FAQ for Volunteers

WHO CAN PARTICIPATE IN AN IMAGING STUDY?

Is it safe? Are there any special requirements?

Each study has its own inclusion and exclusion requirements regarding research subjects. These criteria are described in the study advertisement and/or will be explained to you by the investigator or study staff. General requirements for studies using different imaging modalities are described below.

MRI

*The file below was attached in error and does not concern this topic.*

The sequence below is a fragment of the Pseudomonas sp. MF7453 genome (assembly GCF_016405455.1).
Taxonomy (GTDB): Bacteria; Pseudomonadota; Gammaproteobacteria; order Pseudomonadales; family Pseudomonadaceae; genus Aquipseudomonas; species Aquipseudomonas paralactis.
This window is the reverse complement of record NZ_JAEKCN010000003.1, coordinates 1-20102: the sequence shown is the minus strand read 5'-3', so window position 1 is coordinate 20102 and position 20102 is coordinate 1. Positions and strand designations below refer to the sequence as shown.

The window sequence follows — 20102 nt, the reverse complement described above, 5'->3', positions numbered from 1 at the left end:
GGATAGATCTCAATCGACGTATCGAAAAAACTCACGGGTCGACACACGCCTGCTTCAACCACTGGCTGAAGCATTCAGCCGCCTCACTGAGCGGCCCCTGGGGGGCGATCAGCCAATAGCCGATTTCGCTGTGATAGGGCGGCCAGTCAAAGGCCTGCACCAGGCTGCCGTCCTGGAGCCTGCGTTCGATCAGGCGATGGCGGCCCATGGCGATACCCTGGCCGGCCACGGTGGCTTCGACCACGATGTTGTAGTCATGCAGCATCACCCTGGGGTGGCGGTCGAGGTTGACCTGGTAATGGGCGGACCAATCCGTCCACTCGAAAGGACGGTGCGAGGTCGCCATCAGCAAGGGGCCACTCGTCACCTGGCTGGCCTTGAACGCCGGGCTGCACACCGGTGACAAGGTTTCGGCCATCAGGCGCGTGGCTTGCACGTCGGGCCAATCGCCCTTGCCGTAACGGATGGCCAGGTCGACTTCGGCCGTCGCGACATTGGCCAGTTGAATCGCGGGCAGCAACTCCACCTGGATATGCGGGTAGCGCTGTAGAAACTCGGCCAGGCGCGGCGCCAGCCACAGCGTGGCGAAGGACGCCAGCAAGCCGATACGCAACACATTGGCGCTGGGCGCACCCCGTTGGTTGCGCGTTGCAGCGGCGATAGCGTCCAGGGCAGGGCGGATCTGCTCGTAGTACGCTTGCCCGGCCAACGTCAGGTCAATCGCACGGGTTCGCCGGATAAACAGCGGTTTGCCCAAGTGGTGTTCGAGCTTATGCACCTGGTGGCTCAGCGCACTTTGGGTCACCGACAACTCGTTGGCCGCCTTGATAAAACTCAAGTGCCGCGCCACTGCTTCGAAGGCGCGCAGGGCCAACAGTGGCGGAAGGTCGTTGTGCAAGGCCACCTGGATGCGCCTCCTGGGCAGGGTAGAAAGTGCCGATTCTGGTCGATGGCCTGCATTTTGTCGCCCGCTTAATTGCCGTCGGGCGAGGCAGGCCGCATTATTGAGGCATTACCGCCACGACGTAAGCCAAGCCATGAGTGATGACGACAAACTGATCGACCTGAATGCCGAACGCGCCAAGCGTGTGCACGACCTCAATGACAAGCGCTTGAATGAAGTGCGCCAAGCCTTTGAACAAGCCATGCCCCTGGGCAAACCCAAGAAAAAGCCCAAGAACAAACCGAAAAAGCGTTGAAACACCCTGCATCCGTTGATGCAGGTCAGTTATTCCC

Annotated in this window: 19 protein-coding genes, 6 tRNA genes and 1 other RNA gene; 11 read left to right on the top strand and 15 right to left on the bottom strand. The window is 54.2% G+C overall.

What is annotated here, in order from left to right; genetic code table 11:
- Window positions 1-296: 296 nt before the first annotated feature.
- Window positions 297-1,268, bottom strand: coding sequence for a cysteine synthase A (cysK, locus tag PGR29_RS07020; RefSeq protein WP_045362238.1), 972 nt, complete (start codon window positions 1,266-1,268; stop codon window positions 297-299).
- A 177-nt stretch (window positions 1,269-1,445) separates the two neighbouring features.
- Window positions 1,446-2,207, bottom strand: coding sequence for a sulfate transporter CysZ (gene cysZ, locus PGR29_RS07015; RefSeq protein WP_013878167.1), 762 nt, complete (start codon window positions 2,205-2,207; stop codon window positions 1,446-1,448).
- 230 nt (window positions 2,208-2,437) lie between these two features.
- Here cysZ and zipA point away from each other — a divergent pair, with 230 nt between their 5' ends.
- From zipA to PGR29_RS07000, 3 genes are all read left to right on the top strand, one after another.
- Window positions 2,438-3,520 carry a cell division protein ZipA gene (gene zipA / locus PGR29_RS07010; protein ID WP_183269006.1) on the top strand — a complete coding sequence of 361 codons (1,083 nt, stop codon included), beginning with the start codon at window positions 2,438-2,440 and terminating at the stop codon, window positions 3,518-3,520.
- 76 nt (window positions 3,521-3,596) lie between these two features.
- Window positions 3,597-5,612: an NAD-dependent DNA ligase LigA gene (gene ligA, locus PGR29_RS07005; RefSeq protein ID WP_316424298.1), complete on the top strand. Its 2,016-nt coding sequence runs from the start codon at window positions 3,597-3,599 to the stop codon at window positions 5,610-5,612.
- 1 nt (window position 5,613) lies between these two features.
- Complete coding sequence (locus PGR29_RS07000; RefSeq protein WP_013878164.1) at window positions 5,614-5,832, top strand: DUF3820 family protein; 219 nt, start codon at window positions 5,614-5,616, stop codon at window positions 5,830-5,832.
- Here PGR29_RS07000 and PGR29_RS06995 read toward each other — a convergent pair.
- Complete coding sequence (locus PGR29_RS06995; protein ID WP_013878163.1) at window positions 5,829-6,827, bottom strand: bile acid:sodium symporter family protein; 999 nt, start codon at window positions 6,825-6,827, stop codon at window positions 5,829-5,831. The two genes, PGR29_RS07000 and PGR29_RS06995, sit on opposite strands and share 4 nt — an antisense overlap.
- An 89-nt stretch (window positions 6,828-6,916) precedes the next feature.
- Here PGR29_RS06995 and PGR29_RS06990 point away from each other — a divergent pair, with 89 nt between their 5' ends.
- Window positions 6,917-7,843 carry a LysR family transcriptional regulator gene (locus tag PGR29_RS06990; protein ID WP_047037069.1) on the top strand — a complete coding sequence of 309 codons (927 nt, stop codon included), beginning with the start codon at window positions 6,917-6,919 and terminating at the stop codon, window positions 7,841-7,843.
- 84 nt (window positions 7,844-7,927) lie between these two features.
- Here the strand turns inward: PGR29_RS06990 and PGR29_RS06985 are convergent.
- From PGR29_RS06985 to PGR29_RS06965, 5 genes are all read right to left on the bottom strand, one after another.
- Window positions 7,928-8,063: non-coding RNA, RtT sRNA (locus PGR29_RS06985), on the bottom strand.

MRI is safe and comfortable for most people, with only a few exceptions. People who have electrically, magnetically or mechanically activated implants (such as cardiac pacemakers), or those with metal in their body (such as clips on blood vessels in their brain, or other metal fragments) should not have an MRI because the devices may move or not function properly. However, persons with metal dental fillings may have an MRI. Those who suffer from claustrophobia (fear of enclosed spaces) will probably find an MR study uncomfortable. It is recommended that women who are pregnant do not participate in MRI research. Before you are enrolled in an MRI study, the investigator will perform a thorough screening to be sure that MRI is safe for you. Functional MRI uses the body's own contrast agent, deoxyhemoglobin, to allow visualization of brain activation. Therefore, the technique is non-invasive and requires no radioactivity or injected contrast agents. The MR scanner is a powerful tube-shaped magnet that uses radio waves to create computerized images of the brain and body. Because the magnet is always on, you will be instructed not to bring any metal objects into the magnet suite, as these objects may become airborne and cause injury. The MR scanner magnet will also erase the magnetic strip on credit cards, so you should leave your wallet outside as well. You will be provided a secure place to store your valuables during an MR study. Because the MRI study involves imaging procedures that are very sensitive to motion, you may be asked to use a "bite bar" during scanning. A bite bar is a piece of plexiglass covered with sterile dental-impression material. You will make an impression of your teeth in the bite bar, and rest your teeth in this impression for the duration of the study to help immobilize your head. You will not be able to wear your eyeglasses in the MR scanner. If the study requires that you read or view images and you require vision correction, you should inform the investigator when you sign up for the study and you may be fitted with magnet compatible eyeglasses. It is safe to wear non-colored contact lenses in the MR scanner. Because MR images may be distorted by metal in the mouth or on the body, you may be asked to leave any removable dental devices such as retainers, removable bridges, or dentures, and body piercings outside the magnet suite. If you have any questions or concerns about participating in an MRI experiment do not hesitate to ask the study investigators or staff or contact Mary Foley (mtf@nmr.mgh.harvard.edu) at the Martinos Center.